August 20, 2013
Publisher’s Description: Impressionable and idealistic, Esme Garland is a young British woman who finds herself studying art history in New York. She loves her apartment and is passionate about the city and her boyfriend; her future couldn’t look brighter. Until she finds out that she’s pregnant.
Esme’s boyfriend, Mitchell van Leuven, is old-money rich, handsome, successful, and irretrievably damaged. When he dumps Esme—just before she tries to tell him about the baby—she resolves to manage alone. She will keep the child and her scholarship, while finding a part-time job to make ends meet. But that is easier said than done, especially on a student visa.
The Owl is a shabby, second-hand bookstore on the Upper West Side, an all-day, all-night haven for a colorful crew of characters: handsome and taciturn guitar player Luke; Chester, who hyperventilates at the mention of Lolita; George, the owner, who lives on protein shakes and idealism; and a motley company of the timeless, the tactless, and the homeless. The Owl becomes a nexus of good in a difficult world for Esme—but will it be enough to sustain her? Even when Mitchell, repentant and charming, comes back on the scene?
A rousing celebration of books, of the shops where they are sold, and of the people who work, read, and live in them, The Bookstore is also a story about emotional discovery, the complex choices we all face, and the accidental inspirations that make a life worth the reading.
I went into The Bookstore expecting to really enjoy it. Sadly I didn’t as much as I had hoped, but I was invested enough to read until the end to find out what happened to Esme and her pregnancy.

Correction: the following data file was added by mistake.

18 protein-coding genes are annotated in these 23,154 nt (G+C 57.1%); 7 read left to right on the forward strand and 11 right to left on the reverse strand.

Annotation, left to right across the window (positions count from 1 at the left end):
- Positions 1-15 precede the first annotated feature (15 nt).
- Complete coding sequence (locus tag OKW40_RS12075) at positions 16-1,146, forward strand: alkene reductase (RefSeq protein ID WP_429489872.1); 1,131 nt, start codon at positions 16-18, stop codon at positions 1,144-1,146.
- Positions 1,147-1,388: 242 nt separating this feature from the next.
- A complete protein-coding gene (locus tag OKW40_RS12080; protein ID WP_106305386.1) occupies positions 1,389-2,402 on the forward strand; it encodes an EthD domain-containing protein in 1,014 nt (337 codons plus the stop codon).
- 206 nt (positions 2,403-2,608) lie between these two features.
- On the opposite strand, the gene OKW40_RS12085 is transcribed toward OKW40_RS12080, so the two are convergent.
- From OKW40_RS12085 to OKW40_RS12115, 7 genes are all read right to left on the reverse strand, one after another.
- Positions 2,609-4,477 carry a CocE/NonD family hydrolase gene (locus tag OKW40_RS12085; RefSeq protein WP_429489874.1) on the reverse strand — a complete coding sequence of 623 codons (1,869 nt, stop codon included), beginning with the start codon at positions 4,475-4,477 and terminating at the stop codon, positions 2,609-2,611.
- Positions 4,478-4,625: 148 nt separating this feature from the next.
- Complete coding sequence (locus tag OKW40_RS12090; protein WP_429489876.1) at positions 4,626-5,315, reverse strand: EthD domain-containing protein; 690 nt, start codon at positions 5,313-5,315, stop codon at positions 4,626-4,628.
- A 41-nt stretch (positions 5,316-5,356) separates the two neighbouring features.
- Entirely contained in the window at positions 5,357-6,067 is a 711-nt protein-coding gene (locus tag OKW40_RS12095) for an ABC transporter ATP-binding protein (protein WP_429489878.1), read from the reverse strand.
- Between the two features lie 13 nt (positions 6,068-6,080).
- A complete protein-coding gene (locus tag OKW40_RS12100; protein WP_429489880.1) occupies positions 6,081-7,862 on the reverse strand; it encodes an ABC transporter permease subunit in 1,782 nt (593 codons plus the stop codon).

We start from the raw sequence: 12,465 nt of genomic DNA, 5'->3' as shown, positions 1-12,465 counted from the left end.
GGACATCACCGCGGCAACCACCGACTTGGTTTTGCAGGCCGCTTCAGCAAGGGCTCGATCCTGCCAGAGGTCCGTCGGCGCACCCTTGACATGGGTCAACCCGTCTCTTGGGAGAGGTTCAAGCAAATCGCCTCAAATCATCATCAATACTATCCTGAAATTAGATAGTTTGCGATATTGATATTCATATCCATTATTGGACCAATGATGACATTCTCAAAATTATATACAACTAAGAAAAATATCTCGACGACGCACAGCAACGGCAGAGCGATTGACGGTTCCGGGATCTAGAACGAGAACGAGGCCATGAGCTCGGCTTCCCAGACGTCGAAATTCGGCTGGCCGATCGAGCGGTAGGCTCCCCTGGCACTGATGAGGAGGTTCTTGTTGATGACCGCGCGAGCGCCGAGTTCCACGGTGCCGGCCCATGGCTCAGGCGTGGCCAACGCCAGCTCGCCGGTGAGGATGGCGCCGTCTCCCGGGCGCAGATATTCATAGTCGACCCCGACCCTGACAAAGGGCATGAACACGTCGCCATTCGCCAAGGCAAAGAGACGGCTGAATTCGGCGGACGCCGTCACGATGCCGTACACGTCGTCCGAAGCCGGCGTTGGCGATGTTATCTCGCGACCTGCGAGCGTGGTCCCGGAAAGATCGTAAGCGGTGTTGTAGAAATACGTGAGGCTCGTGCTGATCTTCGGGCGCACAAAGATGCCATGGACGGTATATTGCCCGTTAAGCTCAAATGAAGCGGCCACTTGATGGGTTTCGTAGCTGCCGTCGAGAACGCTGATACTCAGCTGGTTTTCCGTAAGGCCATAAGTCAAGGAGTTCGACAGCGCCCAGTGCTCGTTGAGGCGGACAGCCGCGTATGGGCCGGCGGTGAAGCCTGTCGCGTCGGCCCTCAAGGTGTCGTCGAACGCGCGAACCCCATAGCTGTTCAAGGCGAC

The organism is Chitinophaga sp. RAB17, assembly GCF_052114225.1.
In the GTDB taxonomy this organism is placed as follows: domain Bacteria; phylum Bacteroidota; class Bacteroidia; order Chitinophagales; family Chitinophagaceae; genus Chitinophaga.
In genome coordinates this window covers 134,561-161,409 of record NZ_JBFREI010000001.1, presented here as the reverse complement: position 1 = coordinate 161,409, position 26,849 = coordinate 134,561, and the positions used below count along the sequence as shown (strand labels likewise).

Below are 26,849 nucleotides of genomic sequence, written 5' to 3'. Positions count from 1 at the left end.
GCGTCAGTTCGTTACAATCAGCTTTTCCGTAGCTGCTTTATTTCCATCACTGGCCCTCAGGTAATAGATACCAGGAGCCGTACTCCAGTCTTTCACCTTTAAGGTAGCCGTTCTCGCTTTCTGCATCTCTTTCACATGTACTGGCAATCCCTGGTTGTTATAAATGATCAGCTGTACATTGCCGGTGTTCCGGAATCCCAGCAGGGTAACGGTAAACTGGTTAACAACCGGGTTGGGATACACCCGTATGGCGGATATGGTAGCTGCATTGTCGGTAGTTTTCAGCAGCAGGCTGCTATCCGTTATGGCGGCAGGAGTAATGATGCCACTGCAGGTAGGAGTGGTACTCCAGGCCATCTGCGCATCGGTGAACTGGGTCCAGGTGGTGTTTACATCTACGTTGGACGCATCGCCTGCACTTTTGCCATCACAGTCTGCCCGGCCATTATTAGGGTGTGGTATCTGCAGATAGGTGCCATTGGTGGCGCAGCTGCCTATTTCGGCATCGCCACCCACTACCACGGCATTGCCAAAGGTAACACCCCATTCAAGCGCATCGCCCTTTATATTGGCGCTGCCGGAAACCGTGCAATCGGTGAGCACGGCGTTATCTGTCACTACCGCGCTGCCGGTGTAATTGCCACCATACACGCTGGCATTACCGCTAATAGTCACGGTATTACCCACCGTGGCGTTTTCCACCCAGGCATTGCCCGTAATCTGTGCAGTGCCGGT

A lot of this novel unfolds in conversations, and I didn’t find very many of them to be convincing, or particularly interesting. Part of the problem is that about half take place in the bookstore, The Owl (I guess to be expected in a novel so titled). I learned some things about all of them, but I didn’t get a chance to know anyone beyond superficial interactions. There wasn’t much depth.
Esme’s relationship with Mitchell was also problematic. He shows repeatedly that he doesn’t seem to be that much in love, and was such an ass to the point that it seems as if Meyler is hinting at mental illness or some sort of deficiency. Their relationship and the depth of Esme’s feelings for him never made sense. Esme seemed to like him well enough in the beginning, but was also much more concerned about school, and the new life she was building in New York. In many respects her behavior did make sense for a woman in love, and in a toxic relationship. I just didn’t see the love, so it was very hard to understand why she went through the things she did.
It wasn’t all loss. I did enjoy the descriptions of the bookstore and some of the patrons, Esme’s work on her graduate degree, and the discussions of authors, artists, novels, and the literary life in general. My finishing The Bookstore was driven by trying to see what perspective Esme gains around choices concerning her pregnancy and relationship, but unfortunately the novel’s conclusion was unsatisfying. It ended rather abruptly – with few indications of where Esme will go next, or how much of her past has been resolved. Less ambiguity by the end would have gone a long way in shaping how I felt by the novel’s end. As it stands, I was more disappointed than not.